I don’t mean to pick on Adobe, I really don’t. I admit, I have a fundamental disagreement with the insurrectionist strategy they’ve been pursuing with their Creative Suite applications; the company has essentially spent the decade so far leveraging those programs to carve out more than its fair share of space on my hard drive, and using the appropriated gigabytes to not so subtly transform the software into an unwanted back-door operating system of its very own. It’s immoderate behavior and frankly a pain in my butt.
On the other hand, I do have to hand it to Adobe when it comes to Creative Suite 3, which, after much delay, I finally purchased and installed on my Mac last month. It’s still bloated and excessive, but for the sort of suite that it is, this is the most cogent execution I’ve seen so far. These applications haven’t felt stable on the Mac platform for a long, long time, but now they do. And with Photoshop, Illustrator and InDesign, anyway, there’s a newfound coherence to the user interfaces that, while still imperfect, feels like a major accomplishment (at least in the context of Adobe’s traditional inability to normalize similar interactions across these applications).
I even have to admit that my initial dismissal of Creative Suite 3’s new icon strategy, which discarded each applications’ abstract imagery in favor of two-letter abbreviations, works. I didn’t think that it could, and it’s still not perfect. But as it turns out, it’s much more intuitive to recognize an icon displaying “Id” as a pointer to InDesign than it is to make that same association with an impressionistic butterfly.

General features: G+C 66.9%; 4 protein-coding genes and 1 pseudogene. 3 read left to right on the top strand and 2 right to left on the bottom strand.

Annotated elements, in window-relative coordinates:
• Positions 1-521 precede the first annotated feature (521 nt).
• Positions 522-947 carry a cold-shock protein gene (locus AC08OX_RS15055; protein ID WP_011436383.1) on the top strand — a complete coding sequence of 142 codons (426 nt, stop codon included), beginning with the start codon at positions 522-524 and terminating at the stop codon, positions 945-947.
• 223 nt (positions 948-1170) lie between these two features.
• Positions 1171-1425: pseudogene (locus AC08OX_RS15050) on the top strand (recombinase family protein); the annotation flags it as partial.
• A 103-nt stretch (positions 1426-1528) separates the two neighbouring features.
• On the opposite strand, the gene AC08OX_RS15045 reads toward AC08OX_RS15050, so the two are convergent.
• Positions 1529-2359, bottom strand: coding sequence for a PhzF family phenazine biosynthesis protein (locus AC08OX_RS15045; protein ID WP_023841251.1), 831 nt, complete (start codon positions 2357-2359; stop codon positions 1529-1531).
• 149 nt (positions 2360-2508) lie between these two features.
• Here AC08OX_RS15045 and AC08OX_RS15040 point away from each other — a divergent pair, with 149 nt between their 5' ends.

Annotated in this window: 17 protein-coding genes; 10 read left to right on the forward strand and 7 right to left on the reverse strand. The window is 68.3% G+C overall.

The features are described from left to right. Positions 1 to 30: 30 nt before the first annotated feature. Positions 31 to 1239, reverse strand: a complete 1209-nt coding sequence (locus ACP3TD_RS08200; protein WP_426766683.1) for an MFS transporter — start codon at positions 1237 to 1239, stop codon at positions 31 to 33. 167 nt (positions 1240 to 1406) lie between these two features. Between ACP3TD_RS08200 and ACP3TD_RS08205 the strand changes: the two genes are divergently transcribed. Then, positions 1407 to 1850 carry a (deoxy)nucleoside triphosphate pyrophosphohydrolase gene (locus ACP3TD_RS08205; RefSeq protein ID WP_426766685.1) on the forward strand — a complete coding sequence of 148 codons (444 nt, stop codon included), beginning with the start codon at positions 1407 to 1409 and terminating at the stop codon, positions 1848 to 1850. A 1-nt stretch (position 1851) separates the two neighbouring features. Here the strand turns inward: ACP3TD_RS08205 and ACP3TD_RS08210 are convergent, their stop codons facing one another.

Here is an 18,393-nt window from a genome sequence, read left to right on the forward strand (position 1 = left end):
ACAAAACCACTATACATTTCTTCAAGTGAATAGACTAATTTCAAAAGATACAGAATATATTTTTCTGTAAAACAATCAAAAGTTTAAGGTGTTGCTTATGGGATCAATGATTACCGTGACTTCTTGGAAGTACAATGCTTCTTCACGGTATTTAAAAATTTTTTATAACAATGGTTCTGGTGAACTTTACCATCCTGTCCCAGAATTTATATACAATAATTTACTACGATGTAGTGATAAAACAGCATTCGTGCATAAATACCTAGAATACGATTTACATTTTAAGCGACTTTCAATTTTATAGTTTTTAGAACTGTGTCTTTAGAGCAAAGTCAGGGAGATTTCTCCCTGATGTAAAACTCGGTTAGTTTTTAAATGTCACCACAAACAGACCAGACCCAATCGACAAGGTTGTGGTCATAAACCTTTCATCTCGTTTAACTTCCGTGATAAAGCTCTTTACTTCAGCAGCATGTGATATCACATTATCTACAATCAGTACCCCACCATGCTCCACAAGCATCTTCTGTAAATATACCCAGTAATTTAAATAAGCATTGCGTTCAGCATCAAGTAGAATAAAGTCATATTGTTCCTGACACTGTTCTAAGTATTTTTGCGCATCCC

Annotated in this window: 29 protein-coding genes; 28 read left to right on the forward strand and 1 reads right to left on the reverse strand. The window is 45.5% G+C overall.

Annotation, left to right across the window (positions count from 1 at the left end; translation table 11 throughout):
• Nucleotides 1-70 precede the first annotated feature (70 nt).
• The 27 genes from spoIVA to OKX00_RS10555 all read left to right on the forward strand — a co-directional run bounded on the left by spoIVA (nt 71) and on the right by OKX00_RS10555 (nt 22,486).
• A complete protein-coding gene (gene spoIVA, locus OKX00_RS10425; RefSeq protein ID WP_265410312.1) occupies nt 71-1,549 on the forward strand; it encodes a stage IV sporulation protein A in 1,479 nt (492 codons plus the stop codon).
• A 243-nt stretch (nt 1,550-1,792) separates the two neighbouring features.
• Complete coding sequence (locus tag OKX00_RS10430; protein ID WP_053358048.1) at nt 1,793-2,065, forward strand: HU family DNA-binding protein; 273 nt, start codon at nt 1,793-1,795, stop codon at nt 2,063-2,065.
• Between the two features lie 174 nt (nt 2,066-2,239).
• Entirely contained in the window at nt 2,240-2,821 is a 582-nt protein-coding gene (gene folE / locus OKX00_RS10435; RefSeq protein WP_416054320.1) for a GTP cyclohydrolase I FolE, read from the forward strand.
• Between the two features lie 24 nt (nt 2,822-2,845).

Pardon Their Dust
This newly acquired slickness aside, Creative Suite 3 is still very much a work in progress. There are parts of all of these applications that still feel like holdovers from legacy versions of the software, especially in Adobe Illustrator, where much of the typography still sports that hard-edged, bitmapped, Mac OS 9 look to it. The print dialogues, too, are disasters of preemption, substituting the native print and page setup interfaces with — you wouldn’t think it was possible — an even more inscrutable palette of counter-inuitive options. There’s just more than there needs to be throughout the suite, and not all of that excess is executed particularly well.
Okay, so Adobe will never embrace the smaller, lighter, faster approach to their software that I would like to see them adopt. Fine. But even the idea of Creative Suite 3 as a large-scale platform for many different kinds of creative functionality seems unfinished. It feels like something of a warm-up, to me.
There may be a new level of consistency between these applications, but it’s still stretching things a bit to say that the suite is consistent. They’re sold as a package and even engineered to work together, but they still act very much like independent products, with their own vaguely similar but idiosyncratic ways of tackling similar problems. This sometimes dramatic disparity strongly suggests a logical but unlikely conclusion: coalescing into a single, flexible application that eschews the arbitrary distinctions between pixels, vectors and pages and just allows users to focus on designing. It’ll never happen. Still, between here and there, it feels as if there remains some evolution to go, yet.